Delmas, (40 miles east of Johannesburg) , South Africa
We were bused each day between Ebenenezer Farm, the retreat centre we were staying at , and the build site near the main town centre of Delmas. The journey took around 20 minutes along some fairly rough back roads. Along the way we passed some illegal and possibly temporary settlements , where most people lived in corrugated iron shacks on average about 12 ft by 8ft - although some were much smaller. When we arrived at the build site we were in a district where there were very few people living in such conditions - most lived in houses/ bungalows. Most were modest, but many were as big as any bungalow in the UK, some with garages and even modern cars. Some children had modern smart phones , and all appeared well clothed. Sky satellite dishes appeared on some shacks. This apparent contradiction confused us all - and possibly stole away the sense that we were helping to lift people out of poverty. So I've listed below some of the insights that we picked up from the Armor and Urban Saints leaders to explain the situation.
- When the ANC came to power in 1995 they identified 9 townships which would be developed to provide proper housing and amenities - Delmas being one.
- The black South Africans who had already been in situ were given a plot of land which they formally own, in legal parts of the town which would be developed.
- The Government took the decision to provide sanitation , running water and electricity to each plot - but not housing. Hence even the shacks have these amenities.
- There is a government house building project, but it is slow and it is estimated that people have to wait at least 20 years for one of these modest dwellings (about the same size as we built).
- Otherwise people are left to develop their plots as they can afford. For those who are unemployed or disabled etc. - there are no state benefits.
- Unemployment is high. The main local employment is mining with associated industry. There is a legal quota to employ blacks but many employers complain about the work ethic of people from the townships. Many are hired by the day. Farmers will come in early and hire off the street for the day. Many families survive on one day's pay per week. Many will travel large distances for that day's pay.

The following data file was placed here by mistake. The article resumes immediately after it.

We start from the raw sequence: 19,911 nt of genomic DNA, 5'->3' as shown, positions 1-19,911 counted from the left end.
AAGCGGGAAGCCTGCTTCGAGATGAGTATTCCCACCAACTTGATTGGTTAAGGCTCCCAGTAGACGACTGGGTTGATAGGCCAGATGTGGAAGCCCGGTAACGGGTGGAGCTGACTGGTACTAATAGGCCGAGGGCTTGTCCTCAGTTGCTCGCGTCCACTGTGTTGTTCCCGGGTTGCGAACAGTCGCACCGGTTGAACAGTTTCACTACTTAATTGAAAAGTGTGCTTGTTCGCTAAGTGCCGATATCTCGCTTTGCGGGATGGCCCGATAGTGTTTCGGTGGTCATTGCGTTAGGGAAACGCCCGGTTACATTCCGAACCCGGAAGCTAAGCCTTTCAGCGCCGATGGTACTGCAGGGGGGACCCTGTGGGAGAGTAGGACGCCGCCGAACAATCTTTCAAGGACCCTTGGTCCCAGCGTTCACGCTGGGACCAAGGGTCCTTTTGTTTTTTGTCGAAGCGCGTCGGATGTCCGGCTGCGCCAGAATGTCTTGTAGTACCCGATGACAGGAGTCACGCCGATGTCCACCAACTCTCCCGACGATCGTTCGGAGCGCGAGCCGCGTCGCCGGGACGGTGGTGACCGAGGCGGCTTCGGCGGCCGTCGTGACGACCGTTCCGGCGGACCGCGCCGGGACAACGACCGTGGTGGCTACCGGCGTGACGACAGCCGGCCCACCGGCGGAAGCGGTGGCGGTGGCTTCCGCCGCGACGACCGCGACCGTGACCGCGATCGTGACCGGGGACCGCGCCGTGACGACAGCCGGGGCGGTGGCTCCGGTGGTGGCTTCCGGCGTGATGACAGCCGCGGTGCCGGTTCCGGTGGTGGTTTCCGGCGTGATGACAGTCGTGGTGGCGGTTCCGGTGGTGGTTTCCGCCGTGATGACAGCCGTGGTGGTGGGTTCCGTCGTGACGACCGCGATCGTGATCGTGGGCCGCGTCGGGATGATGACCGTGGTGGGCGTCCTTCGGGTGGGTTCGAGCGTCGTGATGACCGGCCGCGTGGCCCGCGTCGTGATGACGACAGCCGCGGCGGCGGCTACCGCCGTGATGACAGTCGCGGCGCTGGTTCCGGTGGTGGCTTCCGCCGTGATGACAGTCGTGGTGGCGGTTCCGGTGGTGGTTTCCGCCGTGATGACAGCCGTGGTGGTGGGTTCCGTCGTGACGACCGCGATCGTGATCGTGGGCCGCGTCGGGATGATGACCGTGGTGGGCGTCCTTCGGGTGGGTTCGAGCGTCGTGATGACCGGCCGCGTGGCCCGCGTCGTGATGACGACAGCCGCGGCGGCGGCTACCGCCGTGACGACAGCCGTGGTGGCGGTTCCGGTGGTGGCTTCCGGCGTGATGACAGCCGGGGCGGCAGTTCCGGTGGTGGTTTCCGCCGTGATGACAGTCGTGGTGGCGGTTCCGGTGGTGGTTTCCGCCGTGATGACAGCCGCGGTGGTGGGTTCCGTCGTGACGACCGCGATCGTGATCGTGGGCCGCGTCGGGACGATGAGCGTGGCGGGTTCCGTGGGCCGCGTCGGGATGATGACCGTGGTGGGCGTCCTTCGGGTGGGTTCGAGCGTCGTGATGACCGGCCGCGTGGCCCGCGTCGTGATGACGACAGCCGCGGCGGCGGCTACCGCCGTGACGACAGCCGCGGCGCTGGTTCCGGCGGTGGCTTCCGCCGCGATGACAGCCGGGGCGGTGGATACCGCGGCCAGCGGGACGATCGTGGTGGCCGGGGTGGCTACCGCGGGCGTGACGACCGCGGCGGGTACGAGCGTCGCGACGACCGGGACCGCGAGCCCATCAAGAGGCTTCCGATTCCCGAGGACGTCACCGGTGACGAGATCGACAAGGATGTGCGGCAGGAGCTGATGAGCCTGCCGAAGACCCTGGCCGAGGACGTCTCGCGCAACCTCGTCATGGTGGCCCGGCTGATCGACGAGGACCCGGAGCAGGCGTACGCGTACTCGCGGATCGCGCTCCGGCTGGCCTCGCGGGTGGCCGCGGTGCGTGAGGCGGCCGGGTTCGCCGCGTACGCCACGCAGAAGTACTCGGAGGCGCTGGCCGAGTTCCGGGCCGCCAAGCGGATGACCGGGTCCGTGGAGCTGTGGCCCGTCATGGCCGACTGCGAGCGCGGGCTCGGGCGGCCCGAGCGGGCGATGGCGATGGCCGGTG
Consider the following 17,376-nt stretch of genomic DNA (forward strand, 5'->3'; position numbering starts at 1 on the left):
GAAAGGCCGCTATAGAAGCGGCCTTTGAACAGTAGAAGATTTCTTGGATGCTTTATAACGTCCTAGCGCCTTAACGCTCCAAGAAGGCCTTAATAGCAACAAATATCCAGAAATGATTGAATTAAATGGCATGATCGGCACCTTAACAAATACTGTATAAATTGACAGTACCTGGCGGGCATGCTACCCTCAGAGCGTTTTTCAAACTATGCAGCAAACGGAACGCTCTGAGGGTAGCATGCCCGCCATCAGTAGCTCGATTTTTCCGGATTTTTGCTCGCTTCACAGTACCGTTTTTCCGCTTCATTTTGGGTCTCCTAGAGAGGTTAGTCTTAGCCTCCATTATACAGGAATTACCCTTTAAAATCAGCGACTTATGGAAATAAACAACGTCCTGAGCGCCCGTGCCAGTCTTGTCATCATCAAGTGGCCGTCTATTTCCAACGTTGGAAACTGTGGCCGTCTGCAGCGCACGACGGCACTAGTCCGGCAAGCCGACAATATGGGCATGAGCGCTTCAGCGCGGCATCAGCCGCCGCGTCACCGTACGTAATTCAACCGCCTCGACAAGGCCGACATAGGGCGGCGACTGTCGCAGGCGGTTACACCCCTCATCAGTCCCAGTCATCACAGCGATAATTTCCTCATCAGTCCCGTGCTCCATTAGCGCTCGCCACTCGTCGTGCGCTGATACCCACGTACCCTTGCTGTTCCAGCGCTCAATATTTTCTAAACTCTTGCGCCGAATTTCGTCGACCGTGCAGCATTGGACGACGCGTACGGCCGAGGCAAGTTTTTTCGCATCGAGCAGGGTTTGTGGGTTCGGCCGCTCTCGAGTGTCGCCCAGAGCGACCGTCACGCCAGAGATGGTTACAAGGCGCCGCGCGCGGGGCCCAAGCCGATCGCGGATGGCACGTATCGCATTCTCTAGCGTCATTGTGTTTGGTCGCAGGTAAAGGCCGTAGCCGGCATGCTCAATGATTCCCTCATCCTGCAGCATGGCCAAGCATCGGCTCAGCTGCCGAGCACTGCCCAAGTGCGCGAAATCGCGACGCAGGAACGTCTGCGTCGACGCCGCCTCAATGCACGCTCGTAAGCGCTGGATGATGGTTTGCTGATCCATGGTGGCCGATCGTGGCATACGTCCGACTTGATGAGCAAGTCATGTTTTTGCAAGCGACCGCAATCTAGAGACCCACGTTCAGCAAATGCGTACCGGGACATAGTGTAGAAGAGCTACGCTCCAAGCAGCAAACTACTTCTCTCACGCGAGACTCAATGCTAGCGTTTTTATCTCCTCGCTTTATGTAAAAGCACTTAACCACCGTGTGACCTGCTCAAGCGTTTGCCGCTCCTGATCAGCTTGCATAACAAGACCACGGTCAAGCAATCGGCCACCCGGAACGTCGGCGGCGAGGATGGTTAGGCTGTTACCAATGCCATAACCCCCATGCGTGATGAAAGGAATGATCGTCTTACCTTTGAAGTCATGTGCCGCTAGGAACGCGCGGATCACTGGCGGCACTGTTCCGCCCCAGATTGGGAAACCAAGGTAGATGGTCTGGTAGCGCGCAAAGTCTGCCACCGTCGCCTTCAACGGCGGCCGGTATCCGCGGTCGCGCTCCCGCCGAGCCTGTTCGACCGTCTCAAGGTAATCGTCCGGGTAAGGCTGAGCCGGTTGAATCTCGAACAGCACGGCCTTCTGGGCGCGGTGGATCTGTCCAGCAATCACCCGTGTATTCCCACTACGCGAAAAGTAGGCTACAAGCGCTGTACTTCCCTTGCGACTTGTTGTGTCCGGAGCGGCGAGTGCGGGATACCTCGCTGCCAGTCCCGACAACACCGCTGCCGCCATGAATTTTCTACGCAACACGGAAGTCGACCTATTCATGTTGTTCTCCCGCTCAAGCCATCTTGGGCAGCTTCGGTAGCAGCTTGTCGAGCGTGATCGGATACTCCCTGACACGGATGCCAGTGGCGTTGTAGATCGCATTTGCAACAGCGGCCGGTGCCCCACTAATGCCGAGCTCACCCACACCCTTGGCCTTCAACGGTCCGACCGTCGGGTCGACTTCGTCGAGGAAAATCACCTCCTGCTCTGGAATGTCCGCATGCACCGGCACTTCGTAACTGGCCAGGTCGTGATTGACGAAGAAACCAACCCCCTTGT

- Those who find work in the cities and prosper are more likely to remain living in the township than in white areas. Many return just for the weekend.Hence money is coming into the area.
- Before his death Nelson Mandela was becoming very concerned about the lack of care and help that prosperous black people were showing towards their poor neighbours. National campaigns are being developed.
- The shanty town, as noted above, is technically illegal, Facilities are not provided and the authorities are considering their future - bulldozing being one.
- Hence Amor/Urban Saints would be breaking the law if they built a house in these areas, and the long term tenancy of the building could not be guaranteed. In some of the more violent townships, it has been fairly common for the recipients of new houses to be simply shot dead and the house occupied by armed gangs. Amor carefully selected Delmas as it's a relatively safe town , but like any town, there are areas which are more dangerous.
- Most of the people living in the shanty towns appear to be (illegal) immigrants from the rest of Africa. There is racial tension between these different groups.
- So the situation is complex - certainly the area is generally becoming more prosperous, but there is no mechanism to ensure that wealth is evenly distributed. So there is still real need and poverty. On the macro scale , some of the poorest shanty towns have developed right next door to multi billion dollar shopping malls. On the micro level, a corrugated iron shack is next door to a reasonably nice house.
- As mentioned in the main introduction, it was made clear to us by the four local church pastors, that the main benefit of our visit was to break down the still very strong apartheid based animosity between and blacks and whites. In the long term, it is the changing of these attitudes which will do most to irradiate poverty in South Africa
- The photos below are not mine. I trawled the net to find photos of Delmas. They don't really tell the story but hopefully give an idea.